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Kalahari Transformed

Small trees and grasses and shrubs emerge from reddish-yellow sand for as far as you can see.  Occasionally we saw a Kudu, a red Hartebeest and other creatures as they crossed the road and ran into the bush.  

We are in the fabled Kalahari Desert in Western Botswana.  Home to the infamously fierce black-maned lions of the Kalahari.  The huge expanse of dessert that encompasses most of Botswana, and it is mostly empty to our eyes with the exception of occasional livestock grazing free-range and one straight-line road heading East across the southern continent.  To me it looks beautiful as a large expanse, but monotonous as the miles roll on and on.
We have just left Windhoek, Namibia on our two week camping safari.  We are in a comfortable vehicle with two other guests – a fun couple from Australia – and our Namibian guide Marcus and the camp assistant/cook Joseph.  Our first day was a long drive, and we rolled into our campsite a couple of hours before dark, set up tents, and settled in for a tasty supper.
This camp is actually a game hunting camp that is owned by a South African and where people pay to come and hunt – ostrich, Kudu, springbok, etc.  We have passed many similar game farms on our drive – there are clearly a lot of people willing to pay well to hunt these animals to support all of these hunting venues.  This farm is managed by a local San headman, one of the well-documented Bushmen we have all seen so frequently featured on National Geographic.  He comes to our campfire to tells us stories of his people the night we arrive (see the post “A Bushman’s Tale: The Lion and the Jackal”.)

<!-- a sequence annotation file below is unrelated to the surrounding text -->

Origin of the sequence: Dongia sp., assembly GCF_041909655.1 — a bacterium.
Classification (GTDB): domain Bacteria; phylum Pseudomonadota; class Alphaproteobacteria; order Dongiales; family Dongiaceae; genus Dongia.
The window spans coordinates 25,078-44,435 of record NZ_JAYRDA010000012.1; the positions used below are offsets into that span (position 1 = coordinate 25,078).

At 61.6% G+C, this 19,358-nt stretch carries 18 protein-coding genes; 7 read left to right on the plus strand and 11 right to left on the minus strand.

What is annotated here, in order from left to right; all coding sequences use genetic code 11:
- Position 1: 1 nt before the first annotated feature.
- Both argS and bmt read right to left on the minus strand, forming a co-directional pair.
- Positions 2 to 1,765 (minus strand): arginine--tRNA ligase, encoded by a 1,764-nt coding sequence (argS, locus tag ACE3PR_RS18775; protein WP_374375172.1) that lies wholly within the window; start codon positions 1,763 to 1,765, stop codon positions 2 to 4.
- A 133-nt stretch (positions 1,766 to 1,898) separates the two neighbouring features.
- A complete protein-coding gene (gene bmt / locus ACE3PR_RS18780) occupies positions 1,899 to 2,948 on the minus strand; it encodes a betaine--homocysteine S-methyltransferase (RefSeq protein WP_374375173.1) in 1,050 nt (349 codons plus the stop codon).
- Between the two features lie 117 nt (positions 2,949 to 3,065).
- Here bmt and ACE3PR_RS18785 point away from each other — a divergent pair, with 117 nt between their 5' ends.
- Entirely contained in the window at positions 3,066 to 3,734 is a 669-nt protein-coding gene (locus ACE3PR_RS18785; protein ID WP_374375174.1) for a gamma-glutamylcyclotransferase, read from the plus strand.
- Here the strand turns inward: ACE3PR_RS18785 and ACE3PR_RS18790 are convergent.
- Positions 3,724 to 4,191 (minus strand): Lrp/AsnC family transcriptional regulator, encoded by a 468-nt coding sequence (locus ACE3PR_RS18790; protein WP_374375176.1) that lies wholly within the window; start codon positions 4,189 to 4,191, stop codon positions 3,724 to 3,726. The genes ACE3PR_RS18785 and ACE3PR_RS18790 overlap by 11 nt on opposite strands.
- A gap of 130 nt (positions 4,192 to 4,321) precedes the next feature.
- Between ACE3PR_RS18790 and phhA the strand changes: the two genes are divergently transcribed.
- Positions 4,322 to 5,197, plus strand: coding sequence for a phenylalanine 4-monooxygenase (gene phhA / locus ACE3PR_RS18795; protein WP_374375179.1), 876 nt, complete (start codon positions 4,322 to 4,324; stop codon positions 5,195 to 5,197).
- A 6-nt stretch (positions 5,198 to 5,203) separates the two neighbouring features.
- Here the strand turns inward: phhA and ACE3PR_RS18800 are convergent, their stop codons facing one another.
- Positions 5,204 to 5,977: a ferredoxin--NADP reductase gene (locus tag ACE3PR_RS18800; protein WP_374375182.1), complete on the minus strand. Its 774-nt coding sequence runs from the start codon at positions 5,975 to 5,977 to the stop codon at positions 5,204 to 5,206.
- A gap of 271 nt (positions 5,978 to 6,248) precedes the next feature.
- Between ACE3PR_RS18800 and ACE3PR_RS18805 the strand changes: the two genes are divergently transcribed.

He came back at 7 AM to take us on a bush-walk and share with us how his people – the San – have traditionally lived here – in the hard desert – for many generations.  While now the local Bushmen mainly live in a village 40 km away where they live in houses and can buy clothes and go to the supermarket and go to the hospital, they still prefer to go to the bush first for their traditional ways and foods.  
They bring their children to the bush to teach them their traditional ways starting very young.  Many still prefer to wear animal skins over western clothes.  They still come and harvest berries and fruits and hunt in the ancient way.  And they still maintain a healthy separation from outsiders and prefer to be apart from outside influences.  
We roll out of the tent early after a cold night and dress and get ready for our walk.  Our guide – his name is un-writable in English and starts with a click sound distinct to the local languages in this part of Africa – is waiting for us.  He is dressed a fleece pullover, with his long bare legs sticking out from under the shirt.  Feet in Tevas.  He wears traditional skins under the fleece.  He carries an animal skin quiver with a bow, a spear and various sticks slung over his shoulder.  And has a patient smile as he waits for us to get organized and accumulate all of our comforts and cameras and pack up luggage and assemble all the complications of modernity as we get ready for our walk.
And he’s the real deal, not someone who puts on the costume for the tourists.  His gear is well used.  His body is lean and tall.  His skin is copper-brown and pulled tight across high prominent cheekbones and hollowed cheeks.  And he is clearly at home here in this desert.